What is Plantar Fasciitis?
Plantar fasciitis is a very common condition affecting the feet. It is due to inflammation of the ‘fascia’ which is the band of tissue that runs along the sole of your feet. (The Myofascial Release treatment I do (MFR) works specifically on this fascia which is found throughout the body).
It usually begins with severe pain in the heels, (usually people describe this as ‘stabbing’ or ‘sharp and throbbing’). Over time this can spread to the whole foot.
How do you know if you have Plantar Fasciitis?
- It is worse in the mornings, people often struggle to walk when they first get up.
- Feet and ankles will be very stiff
- The pain is specifically in the heel (often just along from it) and extends along the foot.
- It generally eases with gentle movement but will worsen with too much standing or walking.
There are other problems that can cause pains in the feet so if your pain is constant, or in a different part of the foot it probably isn’t PF and will need a different treatment.
Plantar Fasciitis is very common, especially in the 40-60 age group, and also in runners or people who stand a lot. I am in several running groups on Facebook and it comes up a lot in conversations. As with a lot of things on social media, there are many different ‘helpful’ suggestions bandied about, but what the non-professional often misses is that the main source of the problem is not the feet, but the calves and legs as a whole. So we need to look at working on the leg AND feet when it comes to easing the problem.
Obviously waking up with stiff, sore, feet and struggling to walk is not a very nice way to wake up! So, what can you do about it?
The GOOD news is that it will usually go away, the BAD news is that it will take several months or longer to ease on its own. Fascia tissue is one of the slower healers of the body. The other GOOD news is that you can do things to help yourself, and also seek help from professionals.
Firstly – What YOU Can Do.
Ok, so you have the sore feet, and you are no doubt feeling pretty fed up. It is probably impacting on your activities and you want to get your old, happy feet back as soon as possible.
Well, luckily there are several things that the sufferer can do for themselves to ease this problem.
1. Stretch – you need to stretch the legs, specifically the calves, and also the feet. Sign up below to get a comprehensive stretching regime for shins, calves, and feet. This needs to be done twice a day. Other things you can focus on stretching are the big toe, which is often stiff. You can do this with your hand, just pushing the toe forward. Or kneeling and having the feet flat underneath will stretch the shins and toes. Some people have very tight tendons from the shins and can have a slightly upturned big toe so stretching this downwards can really help. Yoga can help too, especially positions that involve sitting back on the feet like ‘childs pose’.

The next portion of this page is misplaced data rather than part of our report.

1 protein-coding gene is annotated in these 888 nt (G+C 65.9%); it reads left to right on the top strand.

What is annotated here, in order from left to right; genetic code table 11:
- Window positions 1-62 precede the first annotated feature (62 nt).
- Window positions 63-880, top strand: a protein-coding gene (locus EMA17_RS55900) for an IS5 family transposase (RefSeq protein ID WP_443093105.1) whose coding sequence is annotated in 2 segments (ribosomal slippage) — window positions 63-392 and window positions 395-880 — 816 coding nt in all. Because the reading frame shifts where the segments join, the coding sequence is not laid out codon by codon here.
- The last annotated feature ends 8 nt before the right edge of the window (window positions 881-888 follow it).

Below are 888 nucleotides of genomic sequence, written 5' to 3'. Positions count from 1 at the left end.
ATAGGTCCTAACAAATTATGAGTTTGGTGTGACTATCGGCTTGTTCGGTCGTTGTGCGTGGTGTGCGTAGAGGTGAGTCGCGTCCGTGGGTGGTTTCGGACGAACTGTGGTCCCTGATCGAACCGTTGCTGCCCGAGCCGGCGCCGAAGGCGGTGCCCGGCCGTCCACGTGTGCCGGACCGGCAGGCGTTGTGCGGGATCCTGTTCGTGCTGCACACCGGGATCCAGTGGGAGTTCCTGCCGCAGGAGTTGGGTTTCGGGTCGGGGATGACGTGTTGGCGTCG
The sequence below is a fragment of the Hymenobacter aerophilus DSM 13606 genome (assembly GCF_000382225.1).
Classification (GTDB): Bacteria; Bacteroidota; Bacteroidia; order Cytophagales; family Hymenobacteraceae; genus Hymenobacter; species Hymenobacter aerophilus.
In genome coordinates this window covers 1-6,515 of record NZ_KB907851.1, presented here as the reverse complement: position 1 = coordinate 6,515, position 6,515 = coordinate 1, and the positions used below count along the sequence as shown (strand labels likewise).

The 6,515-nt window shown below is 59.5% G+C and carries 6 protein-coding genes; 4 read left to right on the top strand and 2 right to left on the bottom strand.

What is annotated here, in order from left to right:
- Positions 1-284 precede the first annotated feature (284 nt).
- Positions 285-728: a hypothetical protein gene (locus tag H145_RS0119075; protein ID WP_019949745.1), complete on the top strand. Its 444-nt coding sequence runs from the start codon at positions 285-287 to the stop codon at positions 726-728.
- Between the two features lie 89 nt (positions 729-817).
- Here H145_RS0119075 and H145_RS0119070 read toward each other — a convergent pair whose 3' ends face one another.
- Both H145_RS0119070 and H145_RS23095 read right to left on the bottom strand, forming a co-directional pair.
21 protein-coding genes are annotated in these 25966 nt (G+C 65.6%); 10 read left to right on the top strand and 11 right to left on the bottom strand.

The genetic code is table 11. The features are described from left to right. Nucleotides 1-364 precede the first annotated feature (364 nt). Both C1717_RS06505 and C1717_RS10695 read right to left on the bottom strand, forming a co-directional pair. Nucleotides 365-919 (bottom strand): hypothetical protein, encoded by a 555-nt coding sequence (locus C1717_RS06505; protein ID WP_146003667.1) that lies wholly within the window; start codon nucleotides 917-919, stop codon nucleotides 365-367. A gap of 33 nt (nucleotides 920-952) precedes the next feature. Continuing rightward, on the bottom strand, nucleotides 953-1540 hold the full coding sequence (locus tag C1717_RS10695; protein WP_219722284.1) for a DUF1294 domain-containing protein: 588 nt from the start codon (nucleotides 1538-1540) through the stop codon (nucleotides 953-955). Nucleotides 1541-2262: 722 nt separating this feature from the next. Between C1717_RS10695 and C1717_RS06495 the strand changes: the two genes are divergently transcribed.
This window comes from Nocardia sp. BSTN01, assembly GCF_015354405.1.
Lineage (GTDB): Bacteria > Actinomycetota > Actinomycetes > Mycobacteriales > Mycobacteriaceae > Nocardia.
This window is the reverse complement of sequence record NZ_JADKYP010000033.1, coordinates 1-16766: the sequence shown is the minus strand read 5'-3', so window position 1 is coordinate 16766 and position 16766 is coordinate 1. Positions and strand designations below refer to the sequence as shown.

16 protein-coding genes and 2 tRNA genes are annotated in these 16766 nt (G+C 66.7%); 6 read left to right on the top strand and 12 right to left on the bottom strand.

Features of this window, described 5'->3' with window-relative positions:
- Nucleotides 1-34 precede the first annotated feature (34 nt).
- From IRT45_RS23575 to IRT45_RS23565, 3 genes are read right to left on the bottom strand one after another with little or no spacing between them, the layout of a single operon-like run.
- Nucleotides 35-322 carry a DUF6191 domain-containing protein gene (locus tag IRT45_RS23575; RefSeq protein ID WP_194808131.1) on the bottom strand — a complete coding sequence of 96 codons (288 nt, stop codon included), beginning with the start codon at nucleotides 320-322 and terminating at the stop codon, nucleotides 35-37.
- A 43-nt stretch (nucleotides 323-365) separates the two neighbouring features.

2. Roll your feet on a ball (tennis, golf, dog toys or spikey ‘physio’ ones all work). Or keep a can in the fridge, or freeze a paper cup with water and roll your feet on that. The combination of rolling and cold will ease the tightness and inflammation in the feet.
3. Think about your shoes, do they support your feet? Are you standing a lot? Plantar used to be called ‘policeman’s feet’ when police were on the beat all day. So if you have a standing job, make sure your shoes support you. Also that you go up on your toes and don’t stand still, walk about, rise up on to your toes, roll back on your heels. Generally, keep the feet and legs as active as possible.
Runners also need to think about their shoes, it’s best to get them fitted, and make sure they are appropriate for terrain/distance. Especially if you are going to increase distances. What worked for those park runs won’t work for the half or full marathon. I know they can seem expensive, but they are the main piece of kit you should spend money on getting a proper fit.
4. If you have flat feet then this can also be a factor so you might need more supportive shoes or insoles. You can also try to strengthen the arch with the old ‘pick up a pencil with your toes’ exercise, or scrunching a towel up with your feet. Or try standing on to your toes while you brush your teeth.
Professional Help is Also Available
Those are the things you can do for yourself. But to really shift plantar fasciitis you will probably need to seek some professional advice. I treat folk with it all the time. I give them stretches and the suggestions above, and then I work into their calves and legs. Usually finding all kinds of deep muscle tightness that they were unaware of. Once we can get those muscles softened, then the stretches at home will also work better.
So find a local sports/remedial massage therapist – if you are in Fife/Edinburgh get in touch with me here
You might also want to see a podiatrist for advice on insoles and shoes, or other things they can do for you such as dealing with other foot issues that might play a part in the problem.
To avoid it in the first place, or to keep it from coming back, you need to keep up the exercises.
Runners need to stretch after their runs, and really make sure they are actually stretching the right muscles. Too many people I see in my clinic, simply go through the motions of stretching, they are not actually achieving what they think they are.
You also might want to consider a yoga class, something like Ashtanga that builds strength and flexibility. Or you can also do yoga at home, there are various routines specifically for runners out there on apps or YouTube channels.
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